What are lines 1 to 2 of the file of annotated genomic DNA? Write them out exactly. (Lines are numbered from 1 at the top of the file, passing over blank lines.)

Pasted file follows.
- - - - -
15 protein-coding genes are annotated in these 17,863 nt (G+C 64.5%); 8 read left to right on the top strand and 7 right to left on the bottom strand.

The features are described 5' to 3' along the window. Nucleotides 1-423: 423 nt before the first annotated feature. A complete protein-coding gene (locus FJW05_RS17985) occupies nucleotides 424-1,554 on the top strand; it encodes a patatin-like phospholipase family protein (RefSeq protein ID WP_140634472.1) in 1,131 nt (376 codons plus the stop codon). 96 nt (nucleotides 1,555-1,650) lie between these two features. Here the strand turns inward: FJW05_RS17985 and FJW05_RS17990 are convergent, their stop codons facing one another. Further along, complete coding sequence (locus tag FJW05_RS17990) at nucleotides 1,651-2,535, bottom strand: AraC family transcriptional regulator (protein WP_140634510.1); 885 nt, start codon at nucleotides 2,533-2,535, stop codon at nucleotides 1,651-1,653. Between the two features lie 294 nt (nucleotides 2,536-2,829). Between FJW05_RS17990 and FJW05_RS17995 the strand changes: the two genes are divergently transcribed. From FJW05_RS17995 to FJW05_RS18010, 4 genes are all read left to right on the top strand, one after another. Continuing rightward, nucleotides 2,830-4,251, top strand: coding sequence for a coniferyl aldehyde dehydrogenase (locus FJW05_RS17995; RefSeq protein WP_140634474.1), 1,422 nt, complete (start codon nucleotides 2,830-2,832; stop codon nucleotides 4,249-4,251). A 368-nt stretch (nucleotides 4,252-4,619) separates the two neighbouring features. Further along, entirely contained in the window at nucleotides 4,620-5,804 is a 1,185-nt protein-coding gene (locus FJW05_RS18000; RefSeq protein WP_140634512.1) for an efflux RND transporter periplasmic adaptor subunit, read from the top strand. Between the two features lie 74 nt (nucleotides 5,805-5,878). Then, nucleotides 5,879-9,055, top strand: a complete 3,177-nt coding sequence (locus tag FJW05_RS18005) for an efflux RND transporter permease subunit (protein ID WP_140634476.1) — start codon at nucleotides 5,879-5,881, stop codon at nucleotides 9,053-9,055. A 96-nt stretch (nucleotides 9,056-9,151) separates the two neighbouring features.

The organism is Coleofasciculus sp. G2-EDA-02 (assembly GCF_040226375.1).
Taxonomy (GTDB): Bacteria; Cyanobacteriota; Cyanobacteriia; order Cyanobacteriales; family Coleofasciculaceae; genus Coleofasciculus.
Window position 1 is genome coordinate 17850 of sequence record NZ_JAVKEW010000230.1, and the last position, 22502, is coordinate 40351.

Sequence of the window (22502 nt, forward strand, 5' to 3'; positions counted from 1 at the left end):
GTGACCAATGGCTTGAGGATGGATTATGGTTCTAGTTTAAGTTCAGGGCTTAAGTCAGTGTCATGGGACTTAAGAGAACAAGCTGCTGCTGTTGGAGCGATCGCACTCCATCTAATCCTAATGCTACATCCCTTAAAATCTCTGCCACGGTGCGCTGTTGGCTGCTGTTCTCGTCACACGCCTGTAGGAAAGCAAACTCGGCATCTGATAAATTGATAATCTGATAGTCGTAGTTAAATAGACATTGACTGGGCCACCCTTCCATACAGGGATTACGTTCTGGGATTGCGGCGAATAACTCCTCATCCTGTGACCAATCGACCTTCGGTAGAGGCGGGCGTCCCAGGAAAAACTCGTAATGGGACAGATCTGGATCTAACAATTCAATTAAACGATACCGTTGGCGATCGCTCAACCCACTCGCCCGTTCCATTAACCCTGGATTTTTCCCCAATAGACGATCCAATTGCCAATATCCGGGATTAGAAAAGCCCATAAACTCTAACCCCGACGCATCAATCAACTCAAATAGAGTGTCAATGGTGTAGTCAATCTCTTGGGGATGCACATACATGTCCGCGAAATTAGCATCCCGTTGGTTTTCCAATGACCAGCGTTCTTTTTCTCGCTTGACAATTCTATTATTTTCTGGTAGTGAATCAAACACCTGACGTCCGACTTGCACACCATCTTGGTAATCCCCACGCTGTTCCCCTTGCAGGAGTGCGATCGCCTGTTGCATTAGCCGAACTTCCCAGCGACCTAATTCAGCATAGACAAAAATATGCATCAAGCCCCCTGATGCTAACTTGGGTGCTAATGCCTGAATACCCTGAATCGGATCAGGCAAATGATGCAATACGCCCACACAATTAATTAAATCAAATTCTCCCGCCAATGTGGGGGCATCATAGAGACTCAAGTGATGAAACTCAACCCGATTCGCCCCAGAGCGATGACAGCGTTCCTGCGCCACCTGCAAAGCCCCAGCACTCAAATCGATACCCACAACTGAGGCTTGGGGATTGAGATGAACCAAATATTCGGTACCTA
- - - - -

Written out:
15 protein-coding genes are annotated in these 17,863 nt (G+C 64.5%); 8 read left to right on the top strand and 7 right to left on the bottom strand.

The features are described 5' to 3' along the window. Nucleotides 1-423: 423 nt before the first annotated feature. A complete protein-coding gene (locus FJW05_RS17985) occupies nucleotides 424-1,554 on the top strand; it encodes a patatin-like phospholipase family protein (RefSeq protein ID WP_140634472.1) in 1,131 nt (376 codons plus the stop codon). 96 nt (nucleotides 1,555-1,650) lie between these two features. Here the strand turns inward: FJW05_RS17985 and FJW05_RS17990 are convergent, their stop codons facing one another. Further along, complete coding sequence (locus tag FJW05_RS17990) at nucleotides 1,651-2,535, bottom strand: AraC family transcriptional regulator (protein WP_140634510.1); 885 nt, start codon at nucleotides 2,533-2,535, stop codon at nucleotides 1,651-1,653. Between the two features lie 294 nt (nucleotides 2,536-2,829). Between FJW05_RS17990 and FJW05_RS17995 the strand changes: the two genes are divergently transcribed. From FJW05_RS17995 to FJW05_RS18010, 4 genes are all read left to right on the top strand, one after another. Continuing rightward, nucleotides 2,830-4,251, top strand: coding sequence for a coniferyl aldehyde dehydrogenase (locus FJW05_RS17995; RefSeq protein WP_140634474.1), 1,422 nt, complete (start codon nucleotides 2,830-2,832; stop codon nucleotides 4,249-4,251). A 368-nt stretch (nucleotides 4,252-4,619) separates the two neighbouring features. Further along, entirely contained in the window at nucleotides 4,620-5,804 is a 1,185-nt protein-coding gene (locus FJW05_RS18000; RefSeq protein WP_140634512.1) for an efflux RND transporter periplasmic adaptor subunit, read from the top strand. Between the two features lie 74 nt (nucleotides 5,805-5,878). Then, nucleotides 5,879-9,055, top strand: a complete 3,177-nt coding sequence (locus tag FJW05_RS18005) for an efflux RND transporter permease subunit (protein ID WP_140634476.1) — start codon at nucleotides 5,879-5,881, stop codon at nucleotides 9,053-9,055. A 96-nt stretch (nucleotides 9,056-9,151) separates the two neighbouring features.